Despite its alluring backdrop and history ripe with potential, there aren't a lot of great western-themed video games. It feels like every few years a company will give it another shot, but none of them are able to rise above mediocrity. From GUN to Sunset Riders to Mad Dog McCree, one might want to throw up their hands and give up on cowboys and Indians for good. But not so fast, because the makers of Grand Theft Auto IV are ready to show you how it's supposed to be done. The result is Red Dead Redemption, an enthralling new adventure game that is a high water mark for both the western genre and Rockstar Games.
Red Dead Redemption is the spiritual successor to Red Dead Revolver, the 2004 action game for the original Xbox and PlayStation 2. But don't get too caught up in the continuity, because outside of the western themes, these two games are not connected in any way. In this story we're introduced to a mysterious cowboy named John Marston. This old-time gunslinger is stuck between a rock and a hard spot, because the government has captured his family and the only way to set them free is to track down and kill the members of an old gang he used to ride with.
Of course, all that is easier said than done. It's clear from the get-go that in order to beat Dutch van der Linde and the gang he used to lead, John is going to need to lasso up some help. It's at this point that the game turns into a traditional Grand Theft Auto-style adventure game. You're free to roam the enormous countryside, but there are always missions waiting for you when you want to advance the story. The story unravels through 57diverse missions, which will have you playing through all kinds of western movie cliches - fighting on a train, having a shoot out at a bank, saving innocent people from a public lynching, etc. You'll also find yourself performing a lot of cowboy-related jobs, such as herding cattle and taming wild horses. Red Dead Redemption allows you to relive just about every key moments in western fiction, all while also offering fun mini-games and silent movies to watch.
But don't let the obvious references to other western movies and TV shows fool you, Red Dead Redemption offers an original story and setting. For one thing, this western is set well into the 20th century. While most western games have you fighting it out in the 1800s, Rockstar's western is set in 1911, at a time when the Wild West was being taken over by modern technology. People talk about the miracle flying airplanes, there are power lines in town, people are starting to use telephones and you'll even see a car or two. This is a game about how the world is changing for many people, and not everybody is happy about that. It's a fascinating time period that is underused in western fiction, including both movies and games.
Still, even with the cars and technology, this is still a traditional western. Your trusty steed is your form of transportation and there are still shoot-outs right in the middle of town. The world Red Dead Redemption lives in (which includes the fictional border of Texas and Mexico) is a wide-open area where there are little towns and lots of wilderness to explore. You start out in the United States, tracking down bandits and helping a woman named Bonnie (who is easily Rockstar's strongest female character). However, it won't take long before you're going south of the border to Mexico, where you'll search the deserts and help out in the Mexican Revolution. Eventually you'll make your way to Blackwater, the big city where everything moves a little faster and everybody has more money to flaunt.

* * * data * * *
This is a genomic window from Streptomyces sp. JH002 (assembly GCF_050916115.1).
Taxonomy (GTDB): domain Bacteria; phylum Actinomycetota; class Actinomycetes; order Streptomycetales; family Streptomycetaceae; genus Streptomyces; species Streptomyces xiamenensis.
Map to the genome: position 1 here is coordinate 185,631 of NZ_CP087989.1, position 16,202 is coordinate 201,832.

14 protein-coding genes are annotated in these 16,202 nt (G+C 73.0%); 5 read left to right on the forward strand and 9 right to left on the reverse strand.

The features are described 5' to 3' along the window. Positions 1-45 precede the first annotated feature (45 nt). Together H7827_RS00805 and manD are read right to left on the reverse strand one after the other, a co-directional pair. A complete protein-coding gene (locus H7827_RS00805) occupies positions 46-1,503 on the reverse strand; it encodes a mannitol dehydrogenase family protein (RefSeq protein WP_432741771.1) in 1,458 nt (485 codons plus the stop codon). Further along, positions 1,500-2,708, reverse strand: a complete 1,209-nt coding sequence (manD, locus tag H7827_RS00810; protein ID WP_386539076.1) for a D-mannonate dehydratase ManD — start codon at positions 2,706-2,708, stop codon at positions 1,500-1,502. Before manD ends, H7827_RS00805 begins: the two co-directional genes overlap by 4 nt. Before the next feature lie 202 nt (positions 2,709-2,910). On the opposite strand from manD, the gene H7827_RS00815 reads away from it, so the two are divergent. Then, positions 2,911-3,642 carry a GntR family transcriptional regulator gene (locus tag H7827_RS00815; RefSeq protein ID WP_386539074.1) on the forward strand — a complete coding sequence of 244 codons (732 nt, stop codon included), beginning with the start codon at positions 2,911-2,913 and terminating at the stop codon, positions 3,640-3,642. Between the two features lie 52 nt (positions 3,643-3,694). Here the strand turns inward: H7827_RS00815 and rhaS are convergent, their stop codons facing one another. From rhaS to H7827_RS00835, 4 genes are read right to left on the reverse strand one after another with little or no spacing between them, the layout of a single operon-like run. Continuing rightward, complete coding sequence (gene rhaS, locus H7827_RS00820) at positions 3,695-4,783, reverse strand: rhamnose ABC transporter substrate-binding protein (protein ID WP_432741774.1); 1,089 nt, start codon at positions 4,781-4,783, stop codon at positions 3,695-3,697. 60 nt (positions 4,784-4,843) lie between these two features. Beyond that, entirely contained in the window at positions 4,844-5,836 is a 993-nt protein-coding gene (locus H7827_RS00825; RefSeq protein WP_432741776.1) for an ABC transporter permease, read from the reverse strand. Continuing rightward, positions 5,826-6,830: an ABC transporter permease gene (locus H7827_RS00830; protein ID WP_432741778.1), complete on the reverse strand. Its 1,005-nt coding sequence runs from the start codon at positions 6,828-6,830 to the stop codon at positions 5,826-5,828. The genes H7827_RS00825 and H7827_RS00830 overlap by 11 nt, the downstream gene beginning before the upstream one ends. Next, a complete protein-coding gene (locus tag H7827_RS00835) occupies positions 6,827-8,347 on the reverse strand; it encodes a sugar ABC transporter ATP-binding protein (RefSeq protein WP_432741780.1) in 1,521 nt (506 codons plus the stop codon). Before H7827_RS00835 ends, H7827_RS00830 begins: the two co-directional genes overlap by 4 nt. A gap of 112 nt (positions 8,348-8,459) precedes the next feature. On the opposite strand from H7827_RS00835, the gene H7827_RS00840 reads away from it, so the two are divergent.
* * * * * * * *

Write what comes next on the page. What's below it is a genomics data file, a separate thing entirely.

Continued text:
What really impresses me about the game is how slow-paced the game feels. In other Rockstar Games adventures it's easy to get into the rhythm of going from one mission to the next without spending much time looking at the scenery. Grand Theft Auto IV made it even easier to get around, thanks to the millions of taxi cabs lining the streets of Liberty City. But you don't have that luxury in Red Dead Redemption. In most situations you'll need to ride to your next destination, which can take a little while on horseback (even at full gallop). You'll also need to ride to your destinations in the middle of missions, plus again when you've finished up with your mission. The point is, you're going to be doing a lot of riding. This gives you a lot of time to take in the gorgeous vistas and the mesmerizing landscape that Rockstar's developers have crafted. In a way, this change of pace really helped me feel connected to John Marston and his wild adventures. It also helped me realize just how large and interesting Red Dead's world really is. While this may not be the first western to go for that open-world sandbox game, it's definitely the first to get it right. When I reviewed Activision's GUN, I was disappointed by how small the world was. You could ride across the world in just a few minutes; it felt like it was the size of a sports stadium. That is not the case with Red Dead Redemption. It's going to take you more than fifteen minutes to go from one end to the other, and even then you won't even be close to seeing all there is to see in this world. And just like Rockstar's other open-world games, Red Dead is brought to life with people and animals roaming the landscape. It's hard not to be impressed with how successful the developers were to delivering on the ambitious scope of this Wild West world.